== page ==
RNA isolation and RT-PCR

Cells were lysed and total RNA was collected (Total RNA Kit 1, EZ-RNA, EZNA [USA]). PolyA+ mRNA was reverse transcribed with M-MLV (Invitrogen), and the resulting cDNA was used as a template for PCR amplification across the fragment of XBP1 cDNA containing the intron. Primers used to amplify human XBP1: 5′-TTACGAGAGAAAACTCATGGC-3′ and 5′-GGGTCCAAGTTGTCCAGAATGC-3′. To amplify murine XBP1: 5′-GAACCAGGAGTTAAGAACACG-3′ and 5′-AGGCAACAGTGTCGAGTCC-3′. PCR conditions were as follows: 95°C for 5 min, 95°C for 1 min, 58°C for 30 s, 72°C for 30 s, and 72°C for 5 min, with 20 cycles of amplification. PCR products were resolved on a 2.5% agarose tris-acetate EDTA (TAE) gel. As previously reported, a hybrid amplicon species consisting of unspliced Xbp-1 annealed to spliced Xbp-1 can also be produced through this PCR reaction and was visible as a slower migrating band above the unspliced amplicon. The same cDNA was used as template for PCR of DERLIN-3 and HERPUD1, both ATF6 targets, and GAPDH, which was used as loading control. Primers used included the following: DERLIN-3, 5′-AGTTCCACTCTTTGATGGAGGGCA-3′ and 5′-AGCCAGCTGTGAGGAATATGGGAA-3′; HERPUD1-1, 5′-ACAAGGTGGCCCTATTGTGGAAGA-3′ and 5′-AGTCCATTCCTGTCAAAGCCTCCA-3′; GAPDH, 5′-CCATGTTCGTCATGGGTGTGA-3′ and 5′-CATGGACTGTGGTCATGAGT-3′. PCR conditions were: 95°C × 5 min, 95°C × 1 min, 56°C × 30 s, 72°C for 30 s for 25 cycles, 72°C for 5 min at 4°C. PCR products were resolved on a 2% agarose TAE gel.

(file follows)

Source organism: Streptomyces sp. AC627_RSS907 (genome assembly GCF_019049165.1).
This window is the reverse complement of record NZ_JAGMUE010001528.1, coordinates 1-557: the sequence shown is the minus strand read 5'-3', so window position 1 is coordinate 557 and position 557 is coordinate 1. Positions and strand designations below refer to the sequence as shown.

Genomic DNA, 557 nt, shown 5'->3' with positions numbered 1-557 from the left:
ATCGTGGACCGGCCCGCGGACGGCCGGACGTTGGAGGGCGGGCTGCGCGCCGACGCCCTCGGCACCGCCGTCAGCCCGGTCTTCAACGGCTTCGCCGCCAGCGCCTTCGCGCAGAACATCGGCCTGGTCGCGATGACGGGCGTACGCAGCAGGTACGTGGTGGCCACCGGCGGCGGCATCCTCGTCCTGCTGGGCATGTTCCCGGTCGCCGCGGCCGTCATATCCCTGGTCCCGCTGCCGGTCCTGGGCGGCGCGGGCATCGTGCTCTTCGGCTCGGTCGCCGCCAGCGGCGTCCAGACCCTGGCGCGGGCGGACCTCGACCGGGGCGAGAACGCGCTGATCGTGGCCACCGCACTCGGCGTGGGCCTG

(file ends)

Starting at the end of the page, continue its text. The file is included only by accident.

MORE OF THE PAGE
Protein expression and purification

Human IRE1α-KR43 with a hexa-histidine (6xHis) tag in its N-terminus was expressed and purified in SF21 cells as described (Li et al., 2010). Cells were lysed in buffer containing 20 mM Tris-HCl, pH 7.5, 600 mM NaCl, 2 mM MgCl2, 3 mM imidazole, 10% glycerol, 1% Triton X-100, 3 mM β-mercaptoethanol, COMPlete protease inhibitors (Roche), and PhosSTOP phosphatase inhibitor cocktail (Roche) and passed through an AVESTIN emulsiflex-C3 3× times for complete lysis. The lysate was cleared using centrifugation at 100,000×g. Clear lysate was allowed to incubate on Ni-NTA agarose (Qiagen) beads for 2 hr before being washed 3× times with buffer containing 20 mM Tris-HCl, pH7.5, 600 mM NaCl, 2 mM MgCl2, 30 mM imidazole, 10% glycerol, and 3 mM β-mercaptoethanol. Protein was eluted from the column by raising the imidazole concentration to 250 mM. The eluate was then passed through a HiTrap desalting column (GE Healthcare). Lastly, the 6xHis was cleaved as described (Li et al., 2010) and the resulting protein was then loaded onto a HisTrap HP, 5 × 5 ml column to remove the uncleaved protein. The cleaved protein was then loaded on a Mono-S 5/50 GL column (GE Healthcare), and the eluate was then concentrated to 5 mg/ml and loaded on a Superdex 200 HR 10/300 (GE Healthare) column in buffer containing 20 mM Tris-HCl pH 7.5, 250 mM NaCl, 5% Glycerol and 5 mM tris(2-carboxyethyl)phosphine (TCEP). The pure protein solution was aliquoted and stored at −80°C.